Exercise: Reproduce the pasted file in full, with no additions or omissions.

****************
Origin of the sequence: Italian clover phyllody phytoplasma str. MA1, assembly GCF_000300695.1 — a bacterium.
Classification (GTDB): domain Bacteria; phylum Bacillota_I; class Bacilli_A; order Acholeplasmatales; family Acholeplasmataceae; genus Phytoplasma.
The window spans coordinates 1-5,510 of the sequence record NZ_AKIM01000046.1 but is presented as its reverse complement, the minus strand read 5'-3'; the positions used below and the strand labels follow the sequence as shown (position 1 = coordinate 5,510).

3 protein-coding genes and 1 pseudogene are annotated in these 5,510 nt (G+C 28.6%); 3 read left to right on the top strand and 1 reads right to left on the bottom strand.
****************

Origin of the sequence: Italian clover phyllody phytoplasma str. MA1, assembly GCF_000300695.1 — a bacterium.
Classification (GTDB): domain Bacteria; phylum Bacillota_I; class Bacilli_A; order Acholeplasmatales; family Acholeplasmataceae; genus Phytoplasma.
The window spans coordinates 1-5,510 of the sequence record NZ_AKIM01000046.1 but is presented as its reverse complement, the minus strand read 5'-3'; the positions used below and the strand labels follow the sequence as shown (position 1 = coordinate 5,510).

3 protein-coding genes and 1 pseudogene are annotated in these 5,510 nt (G+C 28.6%); 3 read left to right on the top strand and 1 reads right to left on the bottom strand.